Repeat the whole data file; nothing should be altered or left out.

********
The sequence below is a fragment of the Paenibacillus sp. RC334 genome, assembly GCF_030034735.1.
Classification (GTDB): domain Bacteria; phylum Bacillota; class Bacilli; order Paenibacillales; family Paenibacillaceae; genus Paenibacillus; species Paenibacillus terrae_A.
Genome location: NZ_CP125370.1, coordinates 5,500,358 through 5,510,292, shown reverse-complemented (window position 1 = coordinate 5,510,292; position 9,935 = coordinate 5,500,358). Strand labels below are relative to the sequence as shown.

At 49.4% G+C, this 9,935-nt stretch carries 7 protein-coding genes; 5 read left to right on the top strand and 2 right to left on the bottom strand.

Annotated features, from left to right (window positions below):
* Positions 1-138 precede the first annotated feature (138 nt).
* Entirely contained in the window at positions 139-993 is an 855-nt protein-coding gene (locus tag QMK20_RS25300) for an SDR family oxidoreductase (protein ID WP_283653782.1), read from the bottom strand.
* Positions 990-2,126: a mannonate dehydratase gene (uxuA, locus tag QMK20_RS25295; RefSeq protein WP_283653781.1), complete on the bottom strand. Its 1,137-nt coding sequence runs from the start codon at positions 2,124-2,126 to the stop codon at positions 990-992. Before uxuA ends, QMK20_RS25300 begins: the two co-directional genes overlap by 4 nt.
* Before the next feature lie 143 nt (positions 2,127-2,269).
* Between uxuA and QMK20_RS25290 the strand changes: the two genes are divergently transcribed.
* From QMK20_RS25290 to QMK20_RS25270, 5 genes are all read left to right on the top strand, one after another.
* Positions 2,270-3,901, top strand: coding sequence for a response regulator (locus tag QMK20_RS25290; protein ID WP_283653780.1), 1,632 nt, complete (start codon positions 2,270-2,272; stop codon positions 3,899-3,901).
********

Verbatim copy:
The sequence below is a fragment of the Paenibacillus sp. RC334 genome, assembly GCF_030034735.1.
Classification (GTDB): domain Bacteria; phylum Bacillota; class Bacilli; order Paenibacillales; family Paenibacillaceae; genus Paenibacillus; species Paenibacillus terrae_A.
Genome location: NZ_CP125370.1, coordinates 5,500,358 through 5,510,292, shown reverse-complemented (window position 1 = coordinate 5,510,292; position 9,935 = coordinate 5,500,358). Strand labels below are relative to the sequence as shown.

At 49.4% G+C, this 9,935-nt stretch carries 7 protein-coding genes; 5 read left to right on the top strand and 2 right to left on the bottom strand.

Annotated features, from left to right (window positions below):
* Positions 1-138 precede the first annotated feature (138 nt).
* Entirely contained in the window at positions 139-993 is an 855-nt protein-coding gene (locus tag QMK20_RS25300) for an SDR family oxidoreductase (protein ID WP_283653782.1), read from the bottom strand.
* Positions 990-2,126: a mannonate dehydratase gene (uxuA, locus tag QMK20_RS25295; RefSeq protein WP_283653781.1), complete on the bottom strand. Its 1,137-nt coding sequence runs from the start codon at positions 2,124-2,126 to the stop codon at positions 990-992. Before uxuA ends, QMK20_RS25300 begins: the two co-directional genes overlap by 4 nt.
* Before the next feature lie 143 nt (positions 2,127-2,269).
* Between uxuA and QMK20_RS25290 the strand changes: the two genes are divergently transcribed.
* From QMK20_RS25290 to QMK20_RS25270, 5 genes are all read left to right on the top strand, one after another.
* Positions 2,270-3,901, top strand: coding sequence for a response regulator (locus tag QMK20_RS25290; protein ID WP_283653780.1), 1,632 nt, complete (start codon positions 2,270-2,272; stop codon positions 3,899-3,901).